One of the most common battery types is a lithium battery, which is capable of being charged before being placed in the battery cavity, and according to the TSA, lithium batteries with 100-watt hours or less, are permitted on a plane.
It is important to note that even though the TSA permits lithium batteries onboard aeroplanes, specific airlines may their own rules and prohibit lithium batteries from being taken on the plane, so it is important to check with each individual airline before arriving for a flight.
The next type of battery that is common with the use of a remote-control car would be labelled as a sealed wet battery and also dry batteries.
With dry batteries these are types of batteries that are commonly found around the house, batteries like AA, AAA, C and D sizes.
The TSA doesn’t prohibit the batteries from being carried on a plane, but it does limit how many batteries are permitted to no more than two spare batteries for the device and they cannot exceed 100 watts.
It is also important to note that power cords need to be monitored as well and the TSA requires any cord that comes with a lithium battery to be packed in a clear bag and placed in the carry-on bag so it can be reviewed easily by security staff.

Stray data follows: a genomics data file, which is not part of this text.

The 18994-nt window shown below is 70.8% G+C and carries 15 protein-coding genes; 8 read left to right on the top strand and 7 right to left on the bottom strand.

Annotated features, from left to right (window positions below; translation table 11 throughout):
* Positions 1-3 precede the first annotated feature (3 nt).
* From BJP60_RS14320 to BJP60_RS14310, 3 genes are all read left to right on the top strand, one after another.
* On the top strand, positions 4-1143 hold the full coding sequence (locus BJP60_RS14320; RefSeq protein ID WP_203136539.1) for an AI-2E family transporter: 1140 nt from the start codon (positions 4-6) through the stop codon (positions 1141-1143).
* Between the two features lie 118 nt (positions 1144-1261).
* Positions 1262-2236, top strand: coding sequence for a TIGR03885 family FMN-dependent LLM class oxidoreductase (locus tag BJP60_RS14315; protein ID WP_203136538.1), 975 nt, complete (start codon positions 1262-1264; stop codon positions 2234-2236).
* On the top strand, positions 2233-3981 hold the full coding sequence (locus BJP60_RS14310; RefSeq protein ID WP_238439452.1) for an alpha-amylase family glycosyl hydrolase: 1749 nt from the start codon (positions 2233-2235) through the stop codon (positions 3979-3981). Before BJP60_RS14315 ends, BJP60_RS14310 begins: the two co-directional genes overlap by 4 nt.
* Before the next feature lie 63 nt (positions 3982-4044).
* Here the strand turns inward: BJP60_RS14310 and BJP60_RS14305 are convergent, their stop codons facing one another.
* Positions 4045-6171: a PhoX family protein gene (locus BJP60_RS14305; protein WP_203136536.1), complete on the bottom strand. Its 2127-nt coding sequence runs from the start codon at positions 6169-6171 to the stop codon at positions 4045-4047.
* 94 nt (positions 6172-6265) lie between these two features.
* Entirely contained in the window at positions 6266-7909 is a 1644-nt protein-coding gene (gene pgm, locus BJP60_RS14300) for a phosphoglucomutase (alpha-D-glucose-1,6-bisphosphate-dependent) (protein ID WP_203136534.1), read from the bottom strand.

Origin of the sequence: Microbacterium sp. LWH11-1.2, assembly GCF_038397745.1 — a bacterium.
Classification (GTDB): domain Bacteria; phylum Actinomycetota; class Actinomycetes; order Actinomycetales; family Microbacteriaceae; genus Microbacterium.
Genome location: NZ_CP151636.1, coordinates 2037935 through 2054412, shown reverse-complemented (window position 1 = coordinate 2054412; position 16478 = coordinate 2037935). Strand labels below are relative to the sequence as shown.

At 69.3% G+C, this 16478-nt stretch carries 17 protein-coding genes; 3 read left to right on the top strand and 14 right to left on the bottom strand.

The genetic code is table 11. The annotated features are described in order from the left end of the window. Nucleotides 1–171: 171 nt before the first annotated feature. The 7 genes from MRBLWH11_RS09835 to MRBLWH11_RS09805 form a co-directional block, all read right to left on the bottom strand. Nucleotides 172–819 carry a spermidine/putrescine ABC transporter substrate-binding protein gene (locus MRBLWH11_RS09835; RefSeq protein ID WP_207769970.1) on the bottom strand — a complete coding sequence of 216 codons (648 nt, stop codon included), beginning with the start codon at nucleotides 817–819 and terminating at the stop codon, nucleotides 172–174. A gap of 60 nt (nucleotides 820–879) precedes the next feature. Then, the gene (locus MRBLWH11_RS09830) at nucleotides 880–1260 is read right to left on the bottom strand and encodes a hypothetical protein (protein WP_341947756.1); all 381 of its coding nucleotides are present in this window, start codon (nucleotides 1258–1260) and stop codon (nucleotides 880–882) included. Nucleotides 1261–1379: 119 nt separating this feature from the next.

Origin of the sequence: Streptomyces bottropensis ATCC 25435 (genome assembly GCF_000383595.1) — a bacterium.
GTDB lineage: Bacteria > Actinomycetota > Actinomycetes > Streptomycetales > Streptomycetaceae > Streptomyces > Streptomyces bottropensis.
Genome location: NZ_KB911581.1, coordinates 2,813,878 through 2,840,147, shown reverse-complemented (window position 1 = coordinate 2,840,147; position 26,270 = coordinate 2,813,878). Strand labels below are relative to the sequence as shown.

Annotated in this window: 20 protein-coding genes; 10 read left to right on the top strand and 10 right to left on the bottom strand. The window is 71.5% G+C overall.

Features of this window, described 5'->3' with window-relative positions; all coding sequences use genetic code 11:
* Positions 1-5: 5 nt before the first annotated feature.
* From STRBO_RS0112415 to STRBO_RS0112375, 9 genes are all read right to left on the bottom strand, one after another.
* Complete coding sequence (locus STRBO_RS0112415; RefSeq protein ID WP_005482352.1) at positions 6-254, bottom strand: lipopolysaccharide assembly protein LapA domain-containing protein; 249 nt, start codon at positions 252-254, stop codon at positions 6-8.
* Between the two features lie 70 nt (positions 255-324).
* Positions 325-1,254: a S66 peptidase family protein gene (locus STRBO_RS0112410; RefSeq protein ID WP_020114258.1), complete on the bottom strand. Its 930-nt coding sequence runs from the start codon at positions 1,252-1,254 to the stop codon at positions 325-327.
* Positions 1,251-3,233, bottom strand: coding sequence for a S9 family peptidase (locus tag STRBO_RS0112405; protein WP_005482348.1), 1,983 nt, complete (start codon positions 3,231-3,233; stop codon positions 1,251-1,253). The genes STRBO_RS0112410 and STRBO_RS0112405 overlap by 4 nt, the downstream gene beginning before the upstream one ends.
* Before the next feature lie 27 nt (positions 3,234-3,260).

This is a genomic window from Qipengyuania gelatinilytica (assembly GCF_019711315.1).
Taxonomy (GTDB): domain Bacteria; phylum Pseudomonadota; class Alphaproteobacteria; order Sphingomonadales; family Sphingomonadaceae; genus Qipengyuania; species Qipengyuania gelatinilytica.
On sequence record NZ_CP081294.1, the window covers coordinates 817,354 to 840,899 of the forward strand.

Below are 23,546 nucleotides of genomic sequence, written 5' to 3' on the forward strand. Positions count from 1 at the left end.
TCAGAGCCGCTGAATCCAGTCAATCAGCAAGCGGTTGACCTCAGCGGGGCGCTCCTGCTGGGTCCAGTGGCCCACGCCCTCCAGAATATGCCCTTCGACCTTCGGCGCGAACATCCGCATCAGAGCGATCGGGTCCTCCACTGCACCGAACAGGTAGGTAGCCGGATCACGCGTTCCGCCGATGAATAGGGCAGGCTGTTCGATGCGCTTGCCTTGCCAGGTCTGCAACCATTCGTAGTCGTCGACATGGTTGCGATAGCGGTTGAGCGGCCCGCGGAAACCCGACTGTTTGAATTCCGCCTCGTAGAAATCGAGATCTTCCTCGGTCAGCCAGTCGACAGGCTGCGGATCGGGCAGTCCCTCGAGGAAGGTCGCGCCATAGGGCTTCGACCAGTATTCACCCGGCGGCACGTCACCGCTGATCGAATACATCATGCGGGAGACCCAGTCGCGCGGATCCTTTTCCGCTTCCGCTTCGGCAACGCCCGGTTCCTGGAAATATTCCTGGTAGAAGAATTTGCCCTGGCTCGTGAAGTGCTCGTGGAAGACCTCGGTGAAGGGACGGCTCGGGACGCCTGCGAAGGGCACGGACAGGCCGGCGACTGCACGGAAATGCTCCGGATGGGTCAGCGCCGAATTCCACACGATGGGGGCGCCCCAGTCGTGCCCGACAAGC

However again it is important to understand that although remote control cars, batteries, and cords are permitted on airplanes, not all security agencies permit the lithium-ion batteries which can make carrying the remote-control cars accessories, difficult.
The European Commission has produced a list which is constantly being updated of materials not to be placed in hold baggage or carry-on luggage, and batteries which are considered wet cell or lithium ion, are not permitted on the plane. This creates conflicting interests when transporting the accessories used in remote control cars.
Has the model car been modified
The next thing to consider is any modifications to the remote-control cars.